What does lidar capture?

A LiDAR system calculates how long it takes for light beams to hit an object or surface and reflect back to the laser scanner. The distance is then calculated using the speed of light*. These measurements are known as “flight times”. LiDAR is an acronym for Light Detection and Ranging.

In LiDAR, laser light is sent from a source (transmitter) and is reflected from objects in the scene. The system receiver detects reflected light and the time of flight (TOF) is used to develop a distance map of the objects in the scene. Virtually all manufacturers seeking autonomous driving consider LiDAR to be a key enabling technology, and some LiDAR systems are now available for advanced driver assistance systems (ADAS). 3D at Depth, a global provider of advanced subsea LiDAR solutions, has continued to validate the LiDAR market for the upstream oil and gas industry.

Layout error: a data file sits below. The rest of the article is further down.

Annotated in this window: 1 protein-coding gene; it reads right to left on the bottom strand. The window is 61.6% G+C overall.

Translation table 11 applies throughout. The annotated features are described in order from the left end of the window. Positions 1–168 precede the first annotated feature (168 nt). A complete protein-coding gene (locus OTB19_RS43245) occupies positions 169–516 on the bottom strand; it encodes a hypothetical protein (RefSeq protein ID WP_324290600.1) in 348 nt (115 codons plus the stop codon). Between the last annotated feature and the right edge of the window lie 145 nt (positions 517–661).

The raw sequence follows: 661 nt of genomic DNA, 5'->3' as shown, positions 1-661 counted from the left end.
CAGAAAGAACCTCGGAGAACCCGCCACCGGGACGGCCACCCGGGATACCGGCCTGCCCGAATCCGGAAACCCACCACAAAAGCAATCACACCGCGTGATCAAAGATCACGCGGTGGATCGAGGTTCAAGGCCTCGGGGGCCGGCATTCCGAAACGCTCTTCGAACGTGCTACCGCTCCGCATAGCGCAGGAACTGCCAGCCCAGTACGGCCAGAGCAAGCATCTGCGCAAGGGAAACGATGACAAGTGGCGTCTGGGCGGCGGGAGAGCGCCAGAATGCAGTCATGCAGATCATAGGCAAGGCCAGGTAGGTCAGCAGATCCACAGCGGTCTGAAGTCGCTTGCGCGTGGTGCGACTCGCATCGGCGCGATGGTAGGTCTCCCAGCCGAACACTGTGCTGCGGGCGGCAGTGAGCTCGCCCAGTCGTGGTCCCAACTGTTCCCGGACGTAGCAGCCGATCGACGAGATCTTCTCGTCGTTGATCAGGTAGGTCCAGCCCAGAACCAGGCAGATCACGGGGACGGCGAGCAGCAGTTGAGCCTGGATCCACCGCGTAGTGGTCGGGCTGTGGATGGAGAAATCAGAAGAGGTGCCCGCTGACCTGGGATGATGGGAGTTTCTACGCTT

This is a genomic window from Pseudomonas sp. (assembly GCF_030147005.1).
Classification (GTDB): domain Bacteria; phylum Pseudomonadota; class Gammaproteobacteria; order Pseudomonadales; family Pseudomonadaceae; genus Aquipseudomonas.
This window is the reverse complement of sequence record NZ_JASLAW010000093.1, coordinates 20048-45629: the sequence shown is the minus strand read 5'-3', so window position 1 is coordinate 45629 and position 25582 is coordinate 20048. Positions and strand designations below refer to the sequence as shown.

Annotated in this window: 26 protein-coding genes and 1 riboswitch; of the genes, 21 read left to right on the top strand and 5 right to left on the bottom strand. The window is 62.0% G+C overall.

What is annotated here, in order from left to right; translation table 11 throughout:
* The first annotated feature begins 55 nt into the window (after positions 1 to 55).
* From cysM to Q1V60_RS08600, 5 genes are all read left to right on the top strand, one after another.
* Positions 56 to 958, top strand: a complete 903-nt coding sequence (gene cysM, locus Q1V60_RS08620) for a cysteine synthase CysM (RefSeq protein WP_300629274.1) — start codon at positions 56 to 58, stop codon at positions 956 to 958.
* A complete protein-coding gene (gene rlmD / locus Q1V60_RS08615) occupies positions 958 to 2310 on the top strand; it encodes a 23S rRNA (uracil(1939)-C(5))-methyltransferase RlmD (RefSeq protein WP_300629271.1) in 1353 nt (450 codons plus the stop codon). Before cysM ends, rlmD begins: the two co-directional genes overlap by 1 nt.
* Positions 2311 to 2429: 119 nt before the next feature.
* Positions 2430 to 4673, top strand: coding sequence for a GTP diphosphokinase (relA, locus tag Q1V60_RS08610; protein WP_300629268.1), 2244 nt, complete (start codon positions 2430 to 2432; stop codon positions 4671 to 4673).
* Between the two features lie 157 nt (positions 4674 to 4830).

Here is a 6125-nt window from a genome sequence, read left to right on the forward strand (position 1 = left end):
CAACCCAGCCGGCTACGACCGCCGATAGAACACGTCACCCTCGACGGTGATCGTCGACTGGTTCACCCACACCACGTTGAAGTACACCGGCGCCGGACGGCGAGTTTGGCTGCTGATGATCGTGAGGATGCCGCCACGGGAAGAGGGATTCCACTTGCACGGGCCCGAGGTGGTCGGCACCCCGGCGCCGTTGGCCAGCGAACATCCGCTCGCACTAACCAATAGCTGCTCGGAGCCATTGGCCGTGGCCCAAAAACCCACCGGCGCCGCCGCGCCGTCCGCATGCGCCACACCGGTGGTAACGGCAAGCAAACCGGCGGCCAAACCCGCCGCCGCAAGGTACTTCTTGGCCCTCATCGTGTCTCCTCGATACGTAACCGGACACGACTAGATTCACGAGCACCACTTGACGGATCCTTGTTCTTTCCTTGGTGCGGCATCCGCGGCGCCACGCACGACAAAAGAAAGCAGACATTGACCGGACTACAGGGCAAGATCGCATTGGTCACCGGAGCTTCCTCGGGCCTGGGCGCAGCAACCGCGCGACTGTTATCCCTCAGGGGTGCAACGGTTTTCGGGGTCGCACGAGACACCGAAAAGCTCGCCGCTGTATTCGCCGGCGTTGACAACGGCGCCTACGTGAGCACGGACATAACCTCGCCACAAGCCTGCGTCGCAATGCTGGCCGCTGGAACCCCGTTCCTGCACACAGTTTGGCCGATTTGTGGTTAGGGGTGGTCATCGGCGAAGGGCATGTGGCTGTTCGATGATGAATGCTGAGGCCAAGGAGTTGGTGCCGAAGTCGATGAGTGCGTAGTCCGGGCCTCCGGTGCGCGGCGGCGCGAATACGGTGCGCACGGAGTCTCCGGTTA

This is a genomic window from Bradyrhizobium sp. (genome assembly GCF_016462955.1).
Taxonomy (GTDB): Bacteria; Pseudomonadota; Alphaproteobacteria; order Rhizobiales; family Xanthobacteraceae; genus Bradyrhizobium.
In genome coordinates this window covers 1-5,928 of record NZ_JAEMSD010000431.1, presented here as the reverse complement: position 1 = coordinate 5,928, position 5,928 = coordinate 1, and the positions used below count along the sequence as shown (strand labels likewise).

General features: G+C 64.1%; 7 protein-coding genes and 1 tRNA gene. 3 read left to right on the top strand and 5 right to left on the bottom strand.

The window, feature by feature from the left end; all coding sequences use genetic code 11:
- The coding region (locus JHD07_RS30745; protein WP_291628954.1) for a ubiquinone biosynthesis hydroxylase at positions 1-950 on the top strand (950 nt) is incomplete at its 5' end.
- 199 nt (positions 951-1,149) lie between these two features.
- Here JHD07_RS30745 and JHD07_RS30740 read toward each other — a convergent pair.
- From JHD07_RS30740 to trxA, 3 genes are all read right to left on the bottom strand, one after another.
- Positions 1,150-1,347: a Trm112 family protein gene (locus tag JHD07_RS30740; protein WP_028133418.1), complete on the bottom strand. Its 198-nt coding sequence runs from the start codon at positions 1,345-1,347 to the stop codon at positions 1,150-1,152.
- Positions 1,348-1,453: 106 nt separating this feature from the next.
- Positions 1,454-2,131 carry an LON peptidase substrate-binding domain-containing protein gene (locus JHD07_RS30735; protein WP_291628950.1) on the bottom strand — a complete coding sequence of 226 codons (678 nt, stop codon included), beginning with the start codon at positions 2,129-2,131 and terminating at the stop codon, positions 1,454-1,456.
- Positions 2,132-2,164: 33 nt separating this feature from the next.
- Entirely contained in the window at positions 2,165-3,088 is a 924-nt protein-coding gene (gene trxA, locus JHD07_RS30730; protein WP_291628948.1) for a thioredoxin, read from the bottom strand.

Nowadays, LiDAR is frequently used to create a three-dimensional model of the world surrounding the LiDAR sensor. In addition, topographic LiDAR uses a near-infrared laser to map terrain and buildings, and bathymetric LiDAR uses green light that penetrates water to map the seabed and riverbeds. Topographic LIDAR usually uses a near-infrared laser to map the land, while bathymetric LIDAR uses green light that penetrates the water to also measure the elevations of the seabed and riverbeds. With repeated pings, a LiDAR device can also learn how nearby objects move, their speed and if they are facing or in the opposite direction of the LiDAR device.

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